Mandatory environmental labelling of textile products?

By 2024, all clothing, footwear and household linen will have to feature an eco-score. This environmental display was made mandatory by the French Climate and Resilience Act in 2021. To date, the government is still working on the criteria and methodology for this scheme. Discussions will continue at least until the autumn. In early July, we visited La Caserne, on the occasion of the visit of Bérangère Couillard, Secretary of State for Ecology, to take stock of progress on environmental labelling for textile products. We'll explain!

What is environmental labelling for textile products?

Environmental labelling was born out of the Climate and Resilience Act (2021). It is an eco-score representing the climatic and ecological impact of a product on a label or packaging. This score is calculated over the product's entire life cycle according to a validated reference system and a letter ranging from A to E. To obtain the letter to be displayed, you need to compare your data with those of a standard product in the same category and comparable in weight.

The textile eco-score allows :

Consumers can compare the environmental impact of products and choose the most environmentally-friendly. The aim? To reduce the environmental impact of fashion and contribute to the transition to a more sustainable economy.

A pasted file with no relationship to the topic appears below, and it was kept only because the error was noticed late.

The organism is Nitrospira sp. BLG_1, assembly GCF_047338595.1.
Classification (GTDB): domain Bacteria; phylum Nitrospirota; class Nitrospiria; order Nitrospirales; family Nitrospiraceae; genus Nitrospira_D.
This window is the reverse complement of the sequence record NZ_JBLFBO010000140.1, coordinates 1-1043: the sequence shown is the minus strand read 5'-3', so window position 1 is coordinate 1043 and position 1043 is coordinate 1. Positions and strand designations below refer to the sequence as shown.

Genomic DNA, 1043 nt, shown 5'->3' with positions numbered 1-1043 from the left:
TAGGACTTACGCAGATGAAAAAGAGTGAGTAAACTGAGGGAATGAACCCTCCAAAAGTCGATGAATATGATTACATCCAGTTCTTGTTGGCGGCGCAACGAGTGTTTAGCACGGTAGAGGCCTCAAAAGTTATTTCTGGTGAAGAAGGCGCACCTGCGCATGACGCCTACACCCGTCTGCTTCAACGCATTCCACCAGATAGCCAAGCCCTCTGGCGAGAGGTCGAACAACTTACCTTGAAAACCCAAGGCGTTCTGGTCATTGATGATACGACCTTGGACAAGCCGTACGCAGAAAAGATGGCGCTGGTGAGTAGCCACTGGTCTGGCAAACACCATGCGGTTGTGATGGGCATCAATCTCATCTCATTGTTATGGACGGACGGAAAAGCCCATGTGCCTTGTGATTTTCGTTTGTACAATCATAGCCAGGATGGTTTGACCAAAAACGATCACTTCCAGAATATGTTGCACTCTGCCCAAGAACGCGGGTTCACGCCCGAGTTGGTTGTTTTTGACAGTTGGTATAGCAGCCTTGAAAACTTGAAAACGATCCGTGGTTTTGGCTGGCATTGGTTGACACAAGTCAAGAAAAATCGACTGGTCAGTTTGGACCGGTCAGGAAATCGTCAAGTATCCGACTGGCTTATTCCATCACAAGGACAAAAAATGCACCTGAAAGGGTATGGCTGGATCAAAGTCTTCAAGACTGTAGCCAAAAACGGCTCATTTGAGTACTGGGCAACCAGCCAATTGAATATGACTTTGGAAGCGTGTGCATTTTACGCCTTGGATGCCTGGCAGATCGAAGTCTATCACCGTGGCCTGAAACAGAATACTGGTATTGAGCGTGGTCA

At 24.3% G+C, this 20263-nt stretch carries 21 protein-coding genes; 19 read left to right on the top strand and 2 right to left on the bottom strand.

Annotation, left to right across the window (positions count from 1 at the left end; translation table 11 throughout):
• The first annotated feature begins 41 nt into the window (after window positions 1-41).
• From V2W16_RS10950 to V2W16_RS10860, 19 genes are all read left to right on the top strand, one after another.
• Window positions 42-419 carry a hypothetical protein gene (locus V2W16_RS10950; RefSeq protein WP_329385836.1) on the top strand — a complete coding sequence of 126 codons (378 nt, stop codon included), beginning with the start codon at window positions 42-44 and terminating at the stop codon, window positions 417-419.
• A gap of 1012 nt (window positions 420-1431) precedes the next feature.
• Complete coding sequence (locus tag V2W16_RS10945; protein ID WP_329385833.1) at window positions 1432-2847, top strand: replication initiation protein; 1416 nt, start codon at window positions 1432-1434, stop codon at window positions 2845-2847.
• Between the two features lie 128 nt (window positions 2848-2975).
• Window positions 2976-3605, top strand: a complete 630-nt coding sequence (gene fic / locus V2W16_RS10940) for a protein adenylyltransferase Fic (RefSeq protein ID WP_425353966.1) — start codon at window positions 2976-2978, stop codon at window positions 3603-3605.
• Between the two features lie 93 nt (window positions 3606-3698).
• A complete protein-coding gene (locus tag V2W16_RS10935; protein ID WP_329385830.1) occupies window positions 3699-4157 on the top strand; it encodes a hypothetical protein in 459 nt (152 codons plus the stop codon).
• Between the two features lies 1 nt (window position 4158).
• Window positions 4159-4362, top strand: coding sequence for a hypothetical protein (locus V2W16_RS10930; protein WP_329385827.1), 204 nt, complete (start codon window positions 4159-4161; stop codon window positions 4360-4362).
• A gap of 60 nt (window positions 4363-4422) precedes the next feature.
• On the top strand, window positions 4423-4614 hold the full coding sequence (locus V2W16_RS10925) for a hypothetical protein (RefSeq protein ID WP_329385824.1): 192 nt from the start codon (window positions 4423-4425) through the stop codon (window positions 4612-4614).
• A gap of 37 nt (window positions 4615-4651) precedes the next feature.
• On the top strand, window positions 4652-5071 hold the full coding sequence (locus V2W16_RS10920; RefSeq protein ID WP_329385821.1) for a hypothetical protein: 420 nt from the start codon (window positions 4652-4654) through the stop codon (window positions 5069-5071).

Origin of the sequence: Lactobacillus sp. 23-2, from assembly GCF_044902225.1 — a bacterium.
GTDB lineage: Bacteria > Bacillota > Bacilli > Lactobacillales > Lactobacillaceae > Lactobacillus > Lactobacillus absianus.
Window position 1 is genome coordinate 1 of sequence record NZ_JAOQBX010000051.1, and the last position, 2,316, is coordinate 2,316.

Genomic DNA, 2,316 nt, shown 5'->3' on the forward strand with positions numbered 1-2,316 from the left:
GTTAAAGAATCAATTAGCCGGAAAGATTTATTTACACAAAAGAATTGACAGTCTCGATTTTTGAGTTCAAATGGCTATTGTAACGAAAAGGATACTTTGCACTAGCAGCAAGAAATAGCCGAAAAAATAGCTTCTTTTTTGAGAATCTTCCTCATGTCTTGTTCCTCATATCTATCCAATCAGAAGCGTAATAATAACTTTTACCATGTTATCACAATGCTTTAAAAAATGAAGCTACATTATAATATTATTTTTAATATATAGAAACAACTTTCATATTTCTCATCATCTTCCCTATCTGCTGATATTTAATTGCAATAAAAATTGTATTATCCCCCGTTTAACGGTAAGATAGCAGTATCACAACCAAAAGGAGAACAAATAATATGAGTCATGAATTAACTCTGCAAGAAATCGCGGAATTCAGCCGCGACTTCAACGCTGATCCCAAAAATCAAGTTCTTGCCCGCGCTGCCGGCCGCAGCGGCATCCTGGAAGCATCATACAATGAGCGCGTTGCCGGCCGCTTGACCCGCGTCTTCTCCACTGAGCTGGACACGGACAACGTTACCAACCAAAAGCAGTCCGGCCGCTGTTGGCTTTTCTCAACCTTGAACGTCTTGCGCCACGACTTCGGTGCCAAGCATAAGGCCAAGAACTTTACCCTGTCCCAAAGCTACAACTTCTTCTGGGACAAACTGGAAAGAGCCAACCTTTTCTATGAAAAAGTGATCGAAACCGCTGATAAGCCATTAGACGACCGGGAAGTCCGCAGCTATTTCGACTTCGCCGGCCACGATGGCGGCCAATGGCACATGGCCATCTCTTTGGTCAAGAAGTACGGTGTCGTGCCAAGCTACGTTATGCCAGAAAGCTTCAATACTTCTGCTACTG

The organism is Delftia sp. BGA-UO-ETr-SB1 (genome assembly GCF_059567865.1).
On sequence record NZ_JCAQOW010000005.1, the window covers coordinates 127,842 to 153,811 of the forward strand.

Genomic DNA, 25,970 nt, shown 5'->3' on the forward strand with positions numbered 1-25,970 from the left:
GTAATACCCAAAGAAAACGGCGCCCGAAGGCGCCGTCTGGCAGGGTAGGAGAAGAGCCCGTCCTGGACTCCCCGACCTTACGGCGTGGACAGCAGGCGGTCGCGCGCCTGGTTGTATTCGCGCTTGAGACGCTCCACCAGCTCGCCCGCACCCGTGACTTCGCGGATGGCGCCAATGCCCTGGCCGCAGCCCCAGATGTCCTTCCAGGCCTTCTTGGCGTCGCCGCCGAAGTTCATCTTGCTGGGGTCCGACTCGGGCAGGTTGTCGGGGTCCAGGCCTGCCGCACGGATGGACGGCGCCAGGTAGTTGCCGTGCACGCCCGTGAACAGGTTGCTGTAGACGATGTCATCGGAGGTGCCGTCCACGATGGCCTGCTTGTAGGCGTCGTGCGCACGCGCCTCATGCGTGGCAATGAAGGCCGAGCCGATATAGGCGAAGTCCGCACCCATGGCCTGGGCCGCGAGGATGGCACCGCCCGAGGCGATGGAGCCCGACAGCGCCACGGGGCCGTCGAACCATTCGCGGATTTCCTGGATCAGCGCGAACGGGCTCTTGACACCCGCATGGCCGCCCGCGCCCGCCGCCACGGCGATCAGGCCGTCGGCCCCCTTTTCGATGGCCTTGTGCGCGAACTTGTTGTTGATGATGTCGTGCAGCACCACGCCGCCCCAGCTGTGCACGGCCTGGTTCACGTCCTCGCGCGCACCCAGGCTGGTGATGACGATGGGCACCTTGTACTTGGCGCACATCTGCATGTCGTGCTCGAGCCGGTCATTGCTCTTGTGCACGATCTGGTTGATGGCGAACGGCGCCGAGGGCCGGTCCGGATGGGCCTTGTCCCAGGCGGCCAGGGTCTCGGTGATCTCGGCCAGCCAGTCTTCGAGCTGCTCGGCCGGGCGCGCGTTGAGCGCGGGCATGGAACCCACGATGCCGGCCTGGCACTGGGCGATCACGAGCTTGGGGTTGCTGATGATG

Textile companies and fashion brands, to measure and reduce the environmental impact of their products, gain in competitiveness and progress in terms of eco-responsibility.

This eco-score will be accompanied by 8 criteria selected by the government to provide maximum transparency for consumers (they are presented below in the article). This measure aims to reduce the consumption of natural resources, greenhouse gas emissions and pollution from the textile industry. An important step towards more transparent and sustainable fashion!

When will the methodology be finalized?

Discussions will continue at least until the autumn. From 2024, brands will be able to implement environmental labelling on a voluntary basis, before it gradually becomes compulsory.

The limits of PEF